So Good article , but new mf investor how can asset allocation in invest pure equity base construct portfolio so plz advice it. god bless you

    Reply
  5. moronbuffett

    quote: So I choose to not depend on star ratings at all. I prefer to focus on long-term consistent performance

    read it 10x times faster: mutual fund investments are subject to market risk. past performances do not guarantee future returns

    " there are lies, damn lies and statistics" - mark twain

    Reply
    1. freefincal

      That disclaimer is true for star ratings as well. I operate on the belief that a fund management which has performed well through the ups and downs of the market has a decent chance of navigating in the future. I dont think much of Twains quotes on statistics. I dont think he was formally trained in it.

      Reply
      1. moronbuffett

        tacit assumption: a fund manager (not fund management) who has performed well through the ups and downs in the past will still remain with the same AMC for the next decade or so!

        Reply
        1. freefincal

          Not tacit at all. Which is why I said management and not manager. There are funds which have done well irrespective of who has managed it. There are only so many things one can worry about and I draw the line here. I had shown in an earlier post that there is decent correlation between the past and future performance. That is good enough for me.

          Reply
  6. moronbuffett

    quote: So I choose to not depend on star ratings at all. I prefer to focus on long-term consistent performance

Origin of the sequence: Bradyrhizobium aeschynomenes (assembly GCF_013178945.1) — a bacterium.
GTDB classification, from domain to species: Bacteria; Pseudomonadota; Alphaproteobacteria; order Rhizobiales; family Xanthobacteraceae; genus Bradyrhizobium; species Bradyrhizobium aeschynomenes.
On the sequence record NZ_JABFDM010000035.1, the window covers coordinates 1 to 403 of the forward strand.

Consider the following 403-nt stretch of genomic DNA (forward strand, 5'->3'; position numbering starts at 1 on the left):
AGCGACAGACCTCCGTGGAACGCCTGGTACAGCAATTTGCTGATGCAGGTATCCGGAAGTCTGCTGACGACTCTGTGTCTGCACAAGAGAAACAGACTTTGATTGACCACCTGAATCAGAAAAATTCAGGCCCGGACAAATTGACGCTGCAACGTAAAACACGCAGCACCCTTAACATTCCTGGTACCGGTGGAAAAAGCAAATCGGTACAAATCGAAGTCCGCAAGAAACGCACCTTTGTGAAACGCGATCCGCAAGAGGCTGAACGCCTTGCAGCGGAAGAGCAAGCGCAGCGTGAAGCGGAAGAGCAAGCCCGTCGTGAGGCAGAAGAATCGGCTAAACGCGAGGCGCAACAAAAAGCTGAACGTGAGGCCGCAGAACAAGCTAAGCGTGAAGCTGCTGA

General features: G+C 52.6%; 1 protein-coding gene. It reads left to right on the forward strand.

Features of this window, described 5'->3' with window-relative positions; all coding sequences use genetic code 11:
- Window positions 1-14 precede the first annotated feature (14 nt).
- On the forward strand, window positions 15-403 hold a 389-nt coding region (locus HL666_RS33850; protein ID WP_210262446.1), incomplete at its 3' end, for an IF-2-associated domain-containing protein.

read it 10x times faster: mutual fund investments are subject to market risk. past performances do not guarantee future returns

    " there are lies, damn lies and statistics" - mark twain

    Reply
    1. freefincal

      That disclaimer is true for star ratings as well. I operate on the belief that a fund management which has performed well through the ups and downs of the market has a decent chance of navigating in the future. I dont think much of Twains quotes on statistics. I dont think he was formally trained in it.

      Reply
      1. moronbuffett

        tacit assumption: a fund manager (not fund management) who has performed well through the ups and downs in the past will still remain with the same AMC for the next decade or so!

        Reply
        1. freefincal

          Not tacit at all. Which is why I said management and not manager. There are funds which have done well irrespective of who has managed it. There are only so many things one can worry about and I draw the line here. I had shown in an earlier post that there is decent correlation between the past and future performance. That is good enough for me.

          Reply
  7. Mitesh

    Really interesting! If I try to prioritize these ratios and come with a composite score, will it still avoid the biasness?

    Reply
  8. Mitesh

    Really interesting! If I try to prioritize these ratios and come with a composite score, will it still avoid the biasness?

    Reply
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  11. Abhijeet

    Star ratings are over hyped concept, a standard which became too popular only because uninformed investors will be totally clueless without these ratings.

    Reply
  12. Abhijeet

    Star ratings are over hyped concept, a standard which became too popular only because uninformed investors will be totally clueless without these ratings.

    Reply